Friday Tri: Stop Looking Around

I think I spend a lot of time looking around—at Cross-Fit, or on the bike or out running, swimming, or just walking around town—staring at other people and comparing myself to them. I think about a swimmer who has the perfect stroke, or the girl who can lift twice as much as I can. I think about how light on her feet that runner looks. Or how put together that woman looks even when she is just at the grocery store.

Here is the thing: sport is about being inside yourself. Yes, I know people will try to tell you that if you want to win, you have to really care about beating the other guy. You have to *want* to win badly enough that you’ll do anything to push yourself a little bit farther to cross the finish line first or get the last goal. Maybe this is true in some arenas in sport, but maybe it isn’t. Maybe the only thing the other person is there for is to remind you to get back inside yourself, where you can do something that matters.

Thinking back on my terrible career as a swimmer in high school, I think one of my biggest mistakes was that I was constantly comparing myself to the other swimmers—and feeling like I wasn’t enough. I couldn’t just get in the water, swim my heart out, and be happy with myself. It didn’t help that other people were telling me that I had to work harder for the team, that I needed to hurt myself more. It’s only as an adult that I have learned how to let go of what the voices outside of me are saying and listen to the voice within.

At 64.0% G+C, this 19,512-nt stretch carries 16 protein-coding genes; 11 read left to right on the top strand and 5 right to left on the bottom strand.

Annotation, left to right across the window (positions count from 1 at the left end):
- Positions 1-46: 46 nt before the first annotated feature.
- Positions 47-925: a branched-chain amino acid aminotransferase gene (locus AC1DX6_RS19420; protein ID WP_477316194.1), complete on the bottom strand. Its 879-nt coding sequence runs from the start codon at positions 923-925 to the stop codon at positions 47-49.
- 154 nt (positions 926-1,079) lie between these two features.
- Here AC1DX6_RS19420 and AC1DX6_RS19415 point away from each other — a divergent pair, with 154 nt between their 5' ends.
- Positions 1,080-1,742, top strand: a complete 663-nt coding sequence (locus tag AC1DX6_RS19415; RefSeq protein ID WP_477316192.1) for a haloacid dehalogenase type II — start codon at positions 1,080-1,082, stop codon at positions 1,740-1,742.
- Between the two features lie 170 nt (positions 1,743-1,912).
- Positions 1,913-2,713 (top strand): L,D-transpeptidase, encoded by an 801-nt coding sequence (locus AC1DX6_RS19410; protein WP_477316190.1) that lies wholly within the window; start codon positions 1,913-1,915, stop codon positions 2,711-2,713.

When I do my best at a race now, it isn’t because of what anyone else is doing. It’s because I am pushing myself against my own goals. And it is because I believe in myself. If I’m going to be able to make a new jump height at Cross-Fit, I have to visualize myself doing it. I have to tell myself that it is possible. Then I have to close my eyes and go inside myself and just push to make it happen.

Watching other people do things that I can’t do might or might not be inspiring in the long-term but it doesn’t help me with the day to day. Day to day I have to go back inside myself, look for the small changes, accept myself, and believe that I am doing my best. And this works in other parts of my life, too.

As a writer, I can spend a lot of time angsting over what other authors are doing, how much money they are making, the promotional budgets they get from their publisher, on and on. And it doesn’t matter. That doesn’t help me do my writing. It doesn’t help me write the work I was meant to write. It often interferes with me sitting down and listening to my inner voice, going inside myself and believing that I can do it.

So my advice today: Stop looking around. Start looking inside.